Concerning the second objective, it should be noted that the Iranian-led axis of resistance in the region has been strengthened in recent years. A significant part of Iran's regional influence — from Yemen to Iraq, Afghanistan, Palestine, Syria and Lebanon — is due to the support of this axis, including from proxy and pro-Iran forces. Iran has received declarations of support from the leaders of these forces, including Ismail Haniyeh of Hamas, Hezbollah Secretary-General Hassan Nasrallah, Iraq's Popular Mobilization Units, Iraqi Sadr movement chief Muqtada al-Sadr and Yemen's Houthi movement leader Abdul-Malik al-Houthi. Some of these heavy hitters have stated that they, in their turn, will take revenge for Soleimani's death.
By taking advantage of all this support, Iran can also achieve its third goal, weakening Israel, which would be a matter of concern for the United States.
Iran understands well that achieving its fourth objective would be very difficult. US hosts in the region are unwilling to break off their relations with Washington, and anti-Iranian sentiment prevents them from cooperating with Tehran to de-Americanize the region. However, in pursuit of this goal, Iranian Supreme Leader Ayatollah Ali Khamenei this month tried to convince Qatari Emir Sheikh Tamim bin Hamad Al-Thani that the Middle East would be safer without the United States.
On this basis, it seems that Iran will focus on the second and third goals, which are its chief strength. In this way, Iran not only can develop greater leverage against the United States, but in the long run could also realize the fourth goal.
At the same time, Iran understands that relying on its conventional and asymmetric forces in the region can’t fully achieve the aims of active deterrence, hybrid offensive resistance and de-Americanization of the region. Therefore Iran will seek, more than ever before, to enhance relations with major powers opposed to the United States, including Russia and China.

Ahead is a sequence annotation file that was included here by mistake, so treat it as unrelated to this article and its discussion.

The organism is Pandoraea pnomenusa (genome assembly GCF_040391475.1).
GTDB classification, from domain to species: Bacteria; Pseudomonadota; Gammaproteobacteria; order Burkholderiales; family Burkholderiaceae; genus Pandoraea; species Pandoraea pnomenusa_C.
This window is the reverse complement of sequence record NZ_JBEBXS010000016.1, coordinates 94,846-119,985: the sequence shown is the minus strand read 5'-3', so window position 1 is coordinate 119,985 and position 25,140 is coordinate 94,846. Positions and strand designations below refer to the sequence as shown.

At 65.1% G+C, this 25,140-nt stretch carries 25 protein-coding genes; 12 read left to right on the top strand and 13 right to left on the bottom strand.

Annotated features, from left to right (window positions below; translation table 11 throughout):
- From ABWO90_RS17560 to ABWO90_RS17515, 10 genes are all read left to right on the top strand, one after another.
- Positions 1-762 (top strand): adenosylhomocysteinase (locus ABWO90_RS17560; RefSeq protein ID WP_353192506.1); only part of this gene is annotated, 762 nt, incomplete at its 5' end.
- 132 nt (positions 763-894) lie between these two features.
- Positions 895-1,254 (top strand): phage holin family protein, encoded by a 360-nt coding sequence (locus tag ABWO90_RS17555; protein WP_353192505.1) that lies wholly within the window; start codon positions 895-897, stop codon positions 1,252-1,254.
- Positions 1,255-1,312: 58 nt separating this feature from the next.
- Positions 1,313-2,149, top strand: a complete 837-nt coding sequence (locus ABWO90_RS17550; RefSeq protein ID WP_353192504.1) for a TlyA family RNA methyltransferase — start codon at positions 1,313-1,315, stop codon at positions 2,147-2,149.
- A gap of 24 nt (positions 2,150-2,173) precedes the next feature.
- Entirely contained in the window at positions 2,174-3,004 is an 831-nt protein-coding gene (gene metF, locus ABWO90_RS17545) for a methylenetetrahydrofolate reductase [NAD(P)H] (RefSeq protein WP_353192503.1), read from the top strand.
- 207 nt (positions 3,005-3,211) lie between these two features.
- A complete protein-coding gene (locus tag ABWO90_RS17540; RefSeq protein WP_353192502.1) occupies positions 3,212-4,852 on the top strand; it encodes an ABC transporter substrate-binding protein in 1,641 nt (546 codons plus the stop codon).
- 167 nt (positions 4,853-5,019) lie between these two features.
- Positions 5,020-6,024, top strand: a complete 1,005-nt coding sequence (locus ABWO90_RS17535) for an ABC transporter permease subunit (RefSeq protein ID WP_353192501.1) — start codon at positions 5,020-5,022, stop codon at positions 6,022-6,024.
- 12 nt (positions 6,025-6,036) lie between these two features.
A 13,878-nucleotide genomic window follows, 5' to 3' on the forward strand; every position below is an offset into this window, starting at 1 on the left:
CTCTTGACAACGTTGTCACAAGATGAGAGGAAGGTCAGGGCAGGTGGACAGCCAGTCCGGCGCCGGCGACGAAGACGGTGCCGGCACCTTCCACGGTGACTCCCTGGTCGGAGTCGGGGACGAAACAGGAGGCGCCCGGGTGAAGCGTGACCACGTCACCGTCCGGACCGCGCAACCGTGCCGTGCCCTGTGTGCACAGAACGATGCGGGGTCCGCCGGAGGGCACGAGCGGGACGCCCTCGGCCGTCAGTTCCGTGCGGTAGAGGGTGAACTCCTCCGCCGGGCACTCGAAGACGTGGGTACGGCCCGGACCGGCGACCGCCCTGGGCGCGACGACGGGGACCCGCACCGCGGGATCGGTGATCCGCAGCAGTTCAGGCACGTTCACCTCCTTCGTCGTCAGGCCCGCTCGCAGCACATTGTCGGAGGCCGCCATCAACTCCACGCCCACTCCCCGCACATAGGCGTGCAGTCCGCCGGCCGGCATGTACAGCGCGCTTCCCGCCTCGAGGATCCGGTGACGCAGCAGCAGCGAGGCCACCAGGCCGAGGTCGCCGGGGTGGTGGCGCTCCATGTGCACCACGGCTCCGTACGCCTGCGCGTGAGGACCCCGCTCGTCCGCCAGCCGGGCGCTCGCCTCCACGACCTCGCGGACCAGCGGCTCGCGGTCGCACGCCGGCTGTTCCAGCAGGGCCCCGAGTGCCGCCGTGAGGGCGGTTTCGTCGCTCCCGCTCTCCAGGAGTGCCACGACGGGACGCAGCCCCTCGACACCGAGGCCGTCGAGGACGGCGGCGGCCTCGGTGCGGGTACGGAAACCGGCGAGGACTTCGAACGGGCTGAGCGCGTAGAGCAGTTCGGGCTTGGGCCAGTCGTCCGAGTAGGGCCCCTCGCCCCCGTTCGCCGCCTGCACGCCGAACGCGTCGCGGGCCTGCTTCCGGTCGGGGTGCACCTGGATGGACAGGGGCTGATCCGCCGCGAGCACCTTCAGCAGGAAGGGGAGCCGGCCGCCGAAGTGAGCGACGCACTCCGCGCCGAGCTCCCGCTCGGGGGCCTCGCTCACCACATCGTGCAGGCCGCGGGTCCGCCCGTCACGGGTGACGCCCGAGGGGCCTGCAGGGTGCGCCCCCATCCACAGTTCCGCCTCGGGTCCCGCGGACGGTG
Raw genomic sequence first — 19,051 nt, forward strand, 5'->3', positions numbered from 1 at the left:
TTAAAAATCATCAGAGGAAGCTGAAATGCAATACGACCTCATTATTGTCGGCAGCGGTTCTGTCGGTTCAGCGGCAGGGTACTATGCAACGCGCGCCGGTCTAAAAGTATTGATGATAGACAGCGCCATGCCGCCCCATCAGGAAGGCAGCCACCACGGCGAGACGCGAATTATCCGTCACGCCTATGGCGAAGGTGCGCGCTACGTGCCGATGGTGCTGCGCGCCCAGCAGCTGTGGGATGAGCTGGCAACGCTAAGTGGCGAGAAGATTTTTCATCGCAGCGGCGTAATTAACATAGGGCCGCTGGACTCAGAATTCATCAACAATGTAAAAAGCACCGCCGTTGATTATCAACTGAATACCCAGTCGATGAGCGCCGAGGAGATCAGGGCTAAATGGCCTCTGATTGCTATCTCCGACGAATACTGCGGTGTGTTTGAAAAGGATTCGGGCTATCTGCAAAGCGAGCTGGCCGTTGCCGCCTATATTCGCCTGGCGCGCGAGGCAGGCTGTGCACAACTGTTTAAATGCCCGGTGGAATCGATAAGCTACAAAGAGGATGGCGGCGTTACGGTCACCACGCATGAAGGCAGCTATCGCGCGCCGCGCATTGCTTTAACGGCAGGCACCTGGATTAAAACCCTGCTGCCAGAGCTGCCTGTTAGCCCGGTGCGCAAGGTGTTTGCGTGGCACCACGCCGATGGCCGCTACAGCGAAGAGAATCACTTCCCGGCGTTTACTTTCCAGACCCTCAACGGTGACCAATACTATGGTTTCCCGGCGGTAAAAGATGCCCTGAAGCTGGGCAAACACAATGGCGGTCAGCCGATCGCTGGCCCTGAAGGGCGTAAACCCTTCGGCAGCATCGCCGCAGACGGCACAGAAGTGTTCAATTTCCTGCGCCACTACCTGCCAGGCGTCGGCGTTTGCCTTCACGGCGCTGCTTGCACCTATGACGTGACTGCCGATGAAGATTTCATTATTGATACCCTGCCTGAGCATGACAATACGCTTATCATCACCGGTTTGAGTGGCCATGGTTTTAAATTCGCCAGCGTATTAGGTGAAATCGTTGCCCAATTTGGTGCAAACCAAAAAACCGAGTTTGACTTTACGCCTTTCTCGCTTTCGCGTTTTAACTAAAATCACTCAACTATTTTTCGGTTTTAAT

But there are some limitations to consider. First, Iranian society is complex and varied. The emotional impact of Soleimani's assassination will gradually diminish and Iran will take a cautious approach toward the United States, calculating the high costs of direct confrontation. Meanwhile, the Iranian people have been under the pressure of US sanctions in recent years and don’t seem ready to bear more.
Second, proxy and pro-Iran forces in the region are not fully obedient to Iran's orders. It wouldn’t be accurate to assume Iran can use them at any time and any place to achieve its goals. Although there are close links between Iran and these forces, they have their own return-on-investment rationale and their decisions and actions aren’t always in harmony with Iran.
Third, although some major powers, including Russia and China, support Iran against US pressure, their support is not sustained and comprehensive. Tehran is well aware that these powers aren’t willing to support Iran in a confrontation with the United States and will distance themselves from Tehran if the situation escalates.
Accordingly, Iran prefers a "managed tension" where strengthening the axis of resistance, along with proxy and pro-Iran forces, is the best and most effective option to increase Iran's security and increase US costs in the region.
Therefore, although Iranian officials said the strikes on US bases in Iraq were just the "start of big operations," at the same time they showed that Iran doesn’t want a widespread conflict. Anyway, Iran's future behavior will depend largely on that of the United States. If the US response to Iran's attack on the Al-Assad base is self-restraint, tensions between the two countries will be better managed. But any violent action by the United States will surely prompt a violent backlash from Iran in the framework of its hybrid offensive resistance strategy.